Big Book (£12.72)

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Filed under Children's Hour, Fiction review, Picture books

Attachments- Rainbow Rowell



Synopsis (from amazon)

It’s 1999 and for the staff of one newspaper office, the internet is still a novelty. By day, two young women, Beth and Jennifer, spend their hours emailing each other, discussing in hilarious detail every aspect of their lives, from love troubles to family dramas. And by night, Lincoln, a shy, lonely IT guy spends his hours reading every exchange.

At first their emails offer a welcome diversion, but as Lincoln unwittingly becomes drawn into their lives, the more he reads, the more he finds himself falling for one of them. By the time Lincoln realizes just how head-over-heels he really is, it’s way too late to introduce himself. What would he say to her? ‘Hi, I’m the guy who reads your e-mails – and also, I think I love you’.

After a series of close encounters, Lincoln decides it’s time to muster the courage to follow his heart? And find out whether there really is such a thing as love before first-sight.

Review

Everybody seems to love Rainbow Rowell right now. I was intrigued to see what was so special about her. Even people who don’t normally review YA seemed to love her, so I thought there must be something. I went for Attachments because it’s her adult novel. I thought it would be  the most…sophisticated, I guess.

I did I suppose expect chick-lit, it sounds like chick-lit. It’s probably the category that Attachments most easily fits into. The style is a little different though. For one thing the main focus is probably Lincoln, where it would usually be a woman in chick-lit. There was a strong focus on Jennifer too, but maybe a little less than to Lincoln. We mainly saw her through her e-mails, we knew a little more about her than Lincoln did, but mainly we knew her as Lincoln did.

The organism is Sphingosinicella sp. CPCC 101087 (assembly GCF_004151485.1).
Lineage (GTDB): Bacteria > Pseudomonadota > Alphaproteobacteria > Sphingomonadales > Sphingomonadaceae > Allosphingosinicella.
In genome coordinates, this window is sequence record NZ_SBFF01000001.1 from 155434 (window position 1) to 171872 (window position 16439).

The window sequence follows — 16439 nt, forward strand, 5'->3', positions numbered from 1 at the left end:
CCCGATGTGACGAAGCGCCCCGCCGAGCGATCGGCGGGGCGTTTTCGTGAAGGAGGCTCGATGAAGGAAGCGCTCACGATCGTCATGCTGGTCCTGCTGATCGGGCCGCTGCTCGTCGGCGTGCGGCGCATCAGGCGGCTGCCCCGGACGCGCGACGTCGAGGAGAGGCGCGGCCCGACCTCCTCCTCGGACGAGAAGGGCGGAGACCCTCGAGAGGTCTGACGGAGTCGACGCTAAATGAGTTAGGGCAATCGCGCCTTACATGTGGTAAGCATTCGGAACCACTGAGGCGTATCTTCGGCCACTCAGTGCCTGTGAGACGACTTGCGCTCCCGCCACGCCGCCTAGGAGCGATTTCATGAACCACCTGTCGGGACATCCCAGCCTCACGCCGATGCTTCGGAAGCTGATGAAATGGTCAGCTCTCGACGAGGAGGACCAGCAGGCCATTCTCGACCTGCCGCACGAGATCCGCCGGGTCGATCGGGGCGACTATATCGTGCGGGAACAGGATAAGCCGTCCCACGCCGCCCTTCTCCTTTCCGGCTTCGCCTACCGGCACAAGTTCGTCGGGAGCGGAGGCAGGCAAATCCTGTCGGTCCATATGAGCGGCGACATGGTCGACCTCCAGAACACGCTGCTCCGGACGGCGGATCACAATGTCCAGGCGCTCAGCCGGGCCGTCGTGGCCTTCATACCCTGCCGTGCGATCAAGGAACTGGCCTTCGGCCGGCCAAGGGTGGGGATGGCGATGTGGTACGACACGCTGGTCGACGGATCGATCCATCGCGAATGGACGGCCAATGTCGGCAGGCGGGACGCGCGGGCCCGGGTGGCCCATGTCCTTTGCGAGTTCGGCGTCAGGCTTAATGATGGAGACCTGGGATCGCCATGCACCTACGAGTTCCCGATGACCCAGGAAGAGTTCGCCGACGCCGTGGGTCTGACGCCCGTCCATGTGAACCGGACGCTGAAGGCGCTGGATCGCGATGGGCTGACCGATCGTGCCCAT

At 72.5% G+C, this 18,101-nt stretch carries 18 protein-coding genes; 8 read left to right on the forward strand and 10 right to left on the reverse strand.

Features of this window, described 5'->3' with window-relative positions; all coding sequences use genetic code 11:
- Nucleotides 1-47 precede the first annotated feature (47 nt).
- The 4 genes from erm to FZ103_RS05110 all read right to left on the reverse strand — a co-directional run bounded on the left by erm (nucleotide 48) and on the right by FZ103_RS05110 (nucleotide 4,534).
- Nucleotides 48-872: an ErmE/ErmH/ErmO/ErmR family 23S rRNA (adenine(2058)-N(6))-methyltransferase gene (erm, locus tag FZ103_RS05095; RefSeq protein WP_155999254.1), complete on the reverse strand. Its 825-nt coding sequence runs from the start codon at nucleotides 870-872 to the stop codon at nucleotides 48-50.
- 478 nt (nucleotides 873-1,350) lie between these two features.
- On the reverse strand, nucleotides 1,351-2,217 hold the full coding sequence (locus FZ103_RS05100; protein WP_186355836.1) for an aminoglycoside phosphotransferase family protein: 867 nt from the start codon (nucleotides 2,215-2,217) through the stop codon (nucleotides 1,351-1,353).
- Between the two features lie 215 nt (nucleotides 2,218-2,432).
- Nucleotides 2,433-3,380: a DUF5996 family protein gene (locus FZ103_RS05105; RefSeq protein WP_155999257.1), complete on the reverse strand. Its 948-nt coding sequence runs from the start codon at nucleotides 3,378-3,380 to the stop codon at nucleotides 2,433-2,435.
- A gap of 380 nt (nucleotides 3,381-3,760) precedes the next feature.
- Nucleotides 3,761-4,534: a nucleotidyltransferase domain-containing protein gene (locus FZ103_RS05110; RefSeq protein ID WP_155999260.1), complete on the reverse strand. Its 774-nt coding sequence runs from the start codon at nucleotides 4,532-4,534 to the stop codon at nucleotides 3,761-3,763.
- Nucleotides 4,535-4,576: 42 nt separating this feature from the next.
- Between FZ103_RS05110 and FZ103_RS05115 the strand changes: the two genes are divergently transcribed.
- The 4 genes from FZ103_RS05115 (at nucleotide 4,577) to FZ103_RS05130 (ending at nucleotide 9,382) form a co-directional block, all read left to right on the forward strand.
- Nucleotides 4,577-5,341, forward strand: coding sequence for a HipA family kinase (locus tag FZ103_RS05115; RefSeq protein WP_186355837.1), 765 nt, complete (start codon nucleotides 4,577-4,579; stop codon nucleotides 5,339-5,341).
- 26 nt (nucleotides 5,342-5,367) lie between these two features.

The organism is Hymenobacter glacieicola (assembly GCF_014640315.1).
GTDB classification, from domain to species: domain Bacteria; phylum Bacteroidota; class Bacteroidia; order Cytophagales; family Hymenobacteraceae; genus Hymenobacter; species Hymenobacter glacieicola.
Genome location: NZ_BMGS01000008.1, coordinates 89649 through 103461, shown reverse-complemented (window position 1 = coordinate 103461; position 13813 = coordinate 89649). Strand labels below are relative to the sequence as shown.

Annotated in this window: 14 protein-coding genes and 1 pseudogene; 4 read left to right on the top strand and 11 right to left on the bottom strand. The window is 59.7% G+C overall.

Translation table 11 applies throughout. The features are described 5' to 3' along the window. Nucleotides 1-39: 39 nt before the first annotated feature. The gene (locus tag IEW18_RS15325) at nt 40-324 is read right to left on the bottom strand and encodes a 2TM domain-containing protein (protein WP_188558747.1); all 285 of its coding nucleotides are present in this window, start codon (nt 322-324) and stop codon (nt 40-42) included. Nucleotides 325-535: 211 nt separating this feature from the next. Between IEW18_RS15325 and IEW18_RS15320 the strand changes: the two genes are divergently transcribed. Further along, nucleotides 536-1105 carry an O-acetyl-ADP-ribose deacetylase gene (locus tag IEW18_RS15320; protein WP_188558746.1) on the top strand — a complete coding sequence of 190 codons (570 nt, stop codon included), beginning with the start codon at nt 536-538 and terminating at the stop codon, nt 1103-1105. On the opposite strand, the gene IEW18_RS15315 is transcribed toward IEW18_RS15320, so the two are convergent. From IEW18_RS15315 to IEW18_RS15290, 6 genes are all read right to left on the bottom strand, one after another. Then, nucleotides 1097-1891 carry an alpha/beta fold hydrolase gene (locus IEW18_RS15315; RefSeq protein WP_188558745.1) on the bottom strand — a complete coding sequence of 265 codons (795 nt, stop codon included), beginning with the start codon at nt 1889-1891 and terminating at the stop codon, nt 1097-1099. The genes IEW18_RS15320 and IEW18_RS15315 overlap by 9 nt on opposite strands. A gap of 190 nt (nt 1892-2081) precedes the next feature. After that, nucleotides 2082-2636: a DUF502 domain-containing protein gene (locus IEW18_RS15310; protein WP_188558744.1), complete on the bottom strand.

I’m not sure why more chick-lit isn’t written like this- with the reader seeing how the man thinks and feels. Surely he can be more attractive if you can see what he is really like? How much he loves his leading lady? With Lincoln it seems even better because he doesn’t know what Jennifer looks like. He falls in love with her personality, before he become physically attracted to her.

In terms of chick-lit it’s very good. Cute. You feel you really get to know the characters, you can see why Lincoln loves Jennifer, and you can love Lincoln himself. Plus there is a very everyday type feel to it. No real dramatic romantic moments, just real life. No perfect, a few pitfalls. Real.

I like the kindle cover, by the way, it’s like one of those magic eye pictures.

4/5

Buy it:
Paperback (£5.59)
Kindle (£3.99)

Other Reviews:

Have I missed your review? Leave me a link in comments and I will add it here.

4 Comments

Filed under Chicklit, Contempory, Fiction review

Sunday Surfing 9/3/14


bird surf

Those of you who follow me on twitter might have noticed I’m been posting a lot of links recently. Sunday Surfing is my new feature (inspired by Chrisbookarama‘s Friday Bookish Buzz, which is one of my favourite features) where I share my favourite links from during the week, about books and blogging.

Plus a little about what’s happened on the blog this week. Lets get started.

Around the web this week

Quotes to Make you Fall in Love with Books

The Worst Author Blunders

New App Allows You to Read a Novel in 90 Minutes. Don’t like this at all, think it would take the fun out of reading

Which Author is Most Popular With School Children.

The Telegraph Suggested The Best Children’s Books of All Time, not much modern on their list though

The Importance of Comfort Reading

The Longlist for the Woman’s Fiction Prize was revealed.,,,I’ve not read any of them

 

And on the blog this week…

I Reviewed The Book Thief

The Kids Read Don’t Wake the Bear, Hare!

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Filed under general, Memes, Sunday Surfing

Children’s Hour: Don’t Wake The Bear, Hare!


Children’s Hour is a feature posted every Thursday here at Lucybird’s Book Blog. Children’s Hour is my time for reviewing children’s picture books. In my job in a nursery I encounter lots of children’s books, and these are the books I use for Children’s Hour.

You can find links to past Children’s Hour posts here.

I’d love to hear everybody’s experiences of the books I review too, and feel free to post me a link to your own reviews, I’d love to make this a bit interactive.

The image (if you were wondering) is taken from Shirley’s Hughes’ Alfie and Annie-Rose books which I loved as a child.

I was going to do a whole World Book Day post today. We asked the kids (well their parents really) to bring in books. Only two did, and one was one I’ve already featured on Children’s Hour, so that plan didn’t really work out. (The books were We’re Going on a Bear Hunt and Mother’s Day For Kanga by the way).

So instead one of our new books; Don’t Wake The Bear, Hare! In Don’t Wake the Bear, Hare! all the animals in the forest are getting ready for a party when they find that there is a bear sleeping. Now bears are pretty scary so the animals don’t want to wake him.